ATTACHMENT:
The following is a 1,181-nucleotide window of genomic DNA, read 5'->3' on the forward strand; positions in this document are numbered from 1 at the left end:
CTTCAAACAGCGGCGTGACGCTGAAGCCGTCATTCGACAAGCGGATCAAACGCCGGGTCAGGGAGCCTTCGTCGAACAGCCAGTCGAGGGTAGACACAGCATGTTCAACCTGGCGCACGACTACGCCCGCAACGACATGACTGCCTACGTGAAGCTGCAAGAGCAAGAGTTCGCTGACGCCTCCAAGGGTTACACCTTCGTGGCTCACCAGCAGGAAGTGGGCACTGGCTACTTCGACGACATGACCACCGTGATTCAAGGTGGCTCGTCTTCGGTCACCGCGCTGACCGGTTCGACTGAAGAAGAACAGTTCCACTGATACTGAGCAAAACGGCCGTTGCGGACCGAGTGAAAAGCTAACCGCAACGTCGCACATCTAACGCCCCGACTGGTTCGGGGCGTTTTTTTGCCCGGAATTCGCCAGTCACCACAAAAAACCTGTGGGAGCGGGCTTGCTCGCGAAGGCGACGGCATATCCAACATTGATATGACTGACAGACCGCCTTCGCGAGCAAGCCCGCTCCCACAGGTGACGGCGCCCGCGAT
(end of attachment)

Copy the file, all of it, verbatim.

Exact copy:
The following is a 1,181-nucleotide window of genomic DNA, read 5'->3' on the forward strand; positions in this document are numbered from 1 at the left end:
CTTCAAACAGCGGCGTGACGCTGAAGCCGTCATTCGACAAGCGGATCAAACGCCGGGTCAGGGAGCCTTCGTCGAACAGCCAGTCGAGGGTAGACACAGCATGTTCAACCTGGCGCACGACTACGCCCGCAACGACATGACTGCCTACGTGAAGCTGCAAGAGCAAGAGTTCGCTGACGCCTCCAAGGGTTACACCTTCGTGGCTCACCAGCAGGAAGTGGGCACTGGCTACTTCGACGACATGACCACCGTGATTCAAGGTGGCTCGTCTTCGGTCACCGCGCTGACCGGTTCGACTGAAGAAGAACAGTTCCACTGATACTGAGCAAAACGGCCGTTGCGGACCGAGTGAAAAGCTAACCGCAACGTCGCACATCTAACGCCCCGACTGGTTCGGGGCGTTTTTTTGCCCGGAATTCGCCAGTCACCACAAAAAACCTGTGGGAGCGGGCTTGCTCGCGAAGGCGACGGCATATCCAACATTGATATGACTGACAGACCGCCTTCGCGAGCAAGCCCGCTCCCACAGGTGACGGCGCCCGCGAT